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Edvard Kocbek

[Austria-Hungary/Yugoslavia / now Slovenia]


Born the son of a church organist in 1904, Edvard Kocbek grew up in the section of present-day Slovenia that was then Austria-Hungary. He studied classics and foreign languages in high school, but by the time he had finished his studies Slovenia had lost much of its independence and had become part of the new country of the Serbs, Croats, and Slovenes. He entered a Catholic seminary in Maribor with the intention of becoming a priest. After two years, however, he left, protesting the rigid rules of the community.

In Ljubljana, capital of Slovenia, Kocbek studied Romance languages and literature at the university and edited the Catholic magazine, Cross, while also contributing to the Catholic Socialist Fire. Writing poetry, he began find a space between the provincialism of much of Slovene literature at the time and the avant-gardism of poet Srečko Kosovel.

Two trips of western Europe to Berlin and France, where he discovered German expressionism and French surrealism, highly influenced his writing, and upon his return to Slovenia, he began writing a cycle of “Autumn Poems,” which, with other such poetic cycles, would make up his first published book, Zemlija (Earth, 1934).

By the mid-1930s, as the Kingdom of the Serbs, Croats, and Slovenes changed its name to Yugoslavia and became a monarchist dictatorship, Kocbek began speaking out against the Slovene support of Franco, as he moved closer to socialism. By the beginning of World War II the poet called for a new political order: [The intellectual] must opt for a new order as soon as possible, without supporting any particular ideological group in its entirety.” Throughout the war Kocbek was active in anti-Fascist groups, and he had attained the rank of general, serving, briefly, as a minister in Belgrade by the end of the war. Returning to Slovenia he became Vice President of the Presidium of the National Assembly of Slovenia.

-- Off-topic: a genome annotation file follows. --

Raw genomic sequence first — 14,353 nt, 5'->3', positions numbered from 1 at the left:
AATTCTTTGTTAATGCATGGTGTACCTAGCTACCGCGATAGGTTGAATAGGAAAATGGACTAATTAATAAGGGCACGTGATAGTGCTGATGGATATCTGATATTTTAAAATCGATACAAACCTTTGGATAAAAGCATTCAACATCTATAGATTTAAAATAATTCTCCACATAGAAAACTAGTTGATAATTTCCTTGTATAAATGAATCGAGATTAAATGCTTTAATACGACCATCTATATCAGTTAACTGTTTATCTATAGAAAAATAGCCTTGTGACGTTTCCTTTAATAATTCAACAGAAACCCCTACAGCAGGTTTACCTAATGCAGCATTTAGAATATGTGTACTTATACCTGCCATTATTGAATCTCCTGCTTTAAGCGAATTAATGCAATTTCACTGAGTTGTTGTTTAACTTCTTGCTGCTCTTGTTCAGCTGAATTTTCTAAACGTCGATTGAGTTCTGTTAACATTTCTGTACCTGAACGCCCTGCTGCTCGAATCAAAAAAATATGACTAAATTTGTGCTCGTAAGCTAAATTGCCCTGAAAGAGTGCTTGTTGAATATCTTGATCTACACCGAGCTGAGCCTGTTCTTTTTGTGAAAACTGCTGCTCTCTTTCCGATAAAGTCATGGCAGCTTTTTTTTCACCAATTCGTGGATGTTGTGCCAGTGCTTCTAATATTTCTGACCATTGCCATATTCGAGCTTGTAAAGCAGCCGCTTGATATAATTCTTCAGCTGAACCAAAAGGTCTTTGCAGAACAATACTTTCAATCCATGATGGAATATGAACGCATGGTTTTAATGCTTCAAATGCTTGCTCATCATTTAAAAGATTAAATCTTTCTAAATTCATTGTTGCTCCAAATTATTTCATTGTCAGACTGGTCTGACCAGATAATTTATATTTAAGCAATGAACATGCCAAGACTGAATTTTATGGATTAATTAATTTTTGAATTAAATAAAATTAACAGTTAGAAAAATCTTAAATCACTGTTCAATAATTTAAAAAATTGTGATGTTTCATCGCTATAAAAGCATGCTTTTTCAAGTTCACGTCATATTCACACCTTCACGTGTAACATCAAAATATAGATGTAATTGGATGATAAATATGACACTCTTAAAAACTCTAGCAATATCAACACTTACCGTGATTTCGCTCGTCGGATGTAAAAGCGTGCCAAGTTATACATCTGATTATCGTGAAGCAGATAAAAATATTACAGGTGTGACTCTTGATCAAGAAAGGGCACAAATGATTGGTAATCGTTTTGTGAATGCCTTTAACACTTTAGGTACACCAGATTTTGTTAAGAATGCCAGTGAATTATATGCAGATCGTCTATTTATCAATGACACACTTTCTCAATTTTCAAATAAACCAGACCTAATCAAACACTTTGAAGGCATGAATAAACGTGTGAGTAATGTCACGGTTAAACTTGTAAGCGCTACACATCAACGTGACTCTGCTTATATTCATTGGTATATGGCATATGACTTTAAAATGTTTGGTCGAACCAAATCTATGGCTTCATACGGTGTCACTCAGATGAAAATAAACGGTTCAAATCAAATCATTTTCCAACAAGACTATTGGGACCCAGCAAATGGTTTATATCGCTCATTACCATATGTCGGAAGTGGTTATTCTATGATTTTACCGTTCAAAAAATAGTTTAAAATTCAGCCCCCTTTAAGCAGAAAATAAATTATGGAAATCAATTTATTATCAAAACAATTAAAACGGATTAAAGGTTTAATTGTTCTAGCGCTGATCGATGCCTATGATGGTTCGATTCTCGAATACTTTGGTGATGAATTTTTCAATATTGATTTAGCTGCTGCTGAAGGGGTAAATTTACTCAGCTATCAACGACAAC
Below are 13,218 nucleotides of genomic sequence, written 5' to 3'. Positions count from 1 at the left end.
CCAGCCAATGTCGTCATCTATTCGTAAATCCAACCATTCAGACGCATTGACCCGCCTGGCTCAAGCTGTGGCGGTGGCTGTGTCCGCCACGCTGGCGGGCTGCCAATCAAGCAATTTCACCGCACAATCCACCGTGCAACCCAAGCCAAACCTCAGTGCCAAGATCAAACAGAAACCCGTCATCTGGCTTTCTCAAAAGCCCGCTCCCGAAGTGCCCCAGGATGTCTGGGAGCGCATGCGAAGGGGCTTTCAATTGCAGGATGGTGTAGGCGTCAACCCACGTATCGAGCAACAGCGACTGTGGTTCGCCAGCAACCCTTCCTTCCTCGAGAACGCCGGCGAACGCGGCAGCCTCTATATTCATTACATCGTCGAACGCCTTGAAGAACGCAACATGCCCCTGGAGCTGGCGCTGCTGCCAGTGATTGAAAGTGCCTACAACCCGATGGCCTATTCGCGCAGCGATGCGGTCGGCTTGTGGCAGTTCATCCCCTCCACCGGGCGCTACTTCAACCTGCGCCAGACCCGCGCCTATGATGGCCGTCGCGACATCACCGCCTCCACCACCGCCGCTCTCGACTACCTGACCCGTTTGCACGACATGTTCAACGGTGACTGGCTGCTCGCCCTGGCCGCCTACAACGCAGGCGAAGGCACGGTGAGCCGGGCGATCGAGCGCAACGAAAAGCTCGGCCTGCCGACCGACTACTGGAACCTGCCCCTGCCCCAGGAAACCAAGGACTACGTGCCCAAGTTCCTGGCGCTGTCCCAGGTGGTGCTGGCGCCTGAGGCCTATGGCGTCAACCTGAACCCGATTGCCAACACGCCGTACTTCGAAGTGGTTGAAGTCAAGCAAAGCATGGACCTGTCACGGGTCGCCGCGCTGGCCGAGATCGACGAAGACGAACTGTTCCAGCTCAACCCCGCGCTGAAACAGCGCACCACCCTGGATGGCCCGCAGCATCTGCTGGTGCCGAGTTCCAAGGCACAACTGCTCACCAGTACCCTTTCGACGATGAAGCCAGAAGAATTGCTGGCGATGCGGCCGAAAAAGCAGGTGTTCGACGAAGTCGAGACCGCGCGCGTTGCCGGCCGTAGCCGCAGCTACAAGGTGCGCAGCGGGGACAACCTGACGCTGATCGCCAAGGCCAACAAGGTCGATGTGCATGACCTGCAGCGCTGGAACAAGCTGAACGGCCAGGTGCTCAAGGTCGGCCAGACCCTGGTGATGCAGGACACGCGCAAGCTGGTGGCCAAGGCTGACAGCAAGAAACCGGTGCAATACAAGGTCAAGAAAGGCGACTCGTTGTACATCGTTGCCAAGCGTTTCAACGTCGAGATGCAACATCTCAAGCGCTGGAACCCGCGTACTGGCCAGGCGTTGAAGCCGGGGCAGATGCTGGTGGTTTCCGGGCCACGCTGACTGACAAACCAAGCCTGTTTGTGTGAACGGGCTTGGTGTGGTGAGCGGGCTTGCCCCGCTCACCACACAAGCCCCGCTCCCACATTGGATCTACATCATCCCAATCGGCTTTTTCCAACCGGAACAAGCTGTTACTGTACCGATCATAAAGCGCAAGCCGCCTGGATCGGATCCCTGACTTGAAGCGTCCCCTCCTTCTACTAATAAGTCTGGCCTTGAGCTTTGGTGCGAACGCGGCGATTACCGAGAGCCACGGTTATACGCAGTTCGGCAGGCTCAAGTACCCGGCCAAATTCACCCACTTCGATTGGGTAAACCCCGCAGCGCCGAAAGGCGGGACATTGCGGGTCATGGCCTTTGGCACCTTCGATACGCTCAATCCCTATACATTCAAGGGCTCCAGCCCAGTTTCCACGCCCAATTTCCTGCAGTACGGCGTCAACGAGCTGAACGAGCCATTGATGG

Throughout World War II, Kocbek had continued to write, but he was not eager to publish. The rise of Yugoslavian Communism, coinciding with the new wave of Stalinism in Russia, meant that there was a high level of censorship throughout this period; and it was only when Tito broke with the Comintern in 1948 that Kocbek ventured to publish excerpts from his war time diary, Comradeship. But his next book, the collection of stories Fear and Courage, resulted his public disgrace and his being outcast as an official. For the next ten years he became a nonperson, his watched, his phone tapped, and quarantined to his neighborhood. He earned a living only through translation. Only in 1963 was he allowed to publish a new collection of poetry, Groza (Dread). In 1967 he published a second volume of war-time diaries, Document, and, in 1969 another volume of poetry, Poročilo(Report). His collected poems, Zbrane pesmi, appeared in 1971, containing three new volumes of work, Pentagram, Embers, and Bride in Black.

Late in his life, Kocbek received the acclaim that had been previously denied him, and he was welcomed to literary circles in Slovenia and traveled to several countries, including England, France, Germany, Austria and Italy, becoming a particularly close friend with Nobel Prize-winning novelist Heinrich Böll. Upon his death in 1981, he was granted a state funeral.


Zemlja (Ljubljana, 1934); Groza (Ljubljana: Slovenska matica, 1963); Poročilo (Maribor: Zalozba Obzorja, 1969); Zbrane pesmi (Ljubljana: Cankarjeva zalozba, 1977).


At the Door of Evening , trans. by Tom Lozar (Ljubljana: Aleph, 1990); Edvard Kocbek, trans. by Michael Biggins (Ljubljana: Slovene Writers’ Association, 1995); Embers in the House of Night, trans. by Sonja Kravanja (Sante Fe: Lumen Books, 1999); Nothing Is Lost, trans. by Michael Scammel and Veno Taufer (Princeton, New Jersey: Princeton University Press, 2004).

Copyright ©2006 by Douglas Messerli and Green Integer

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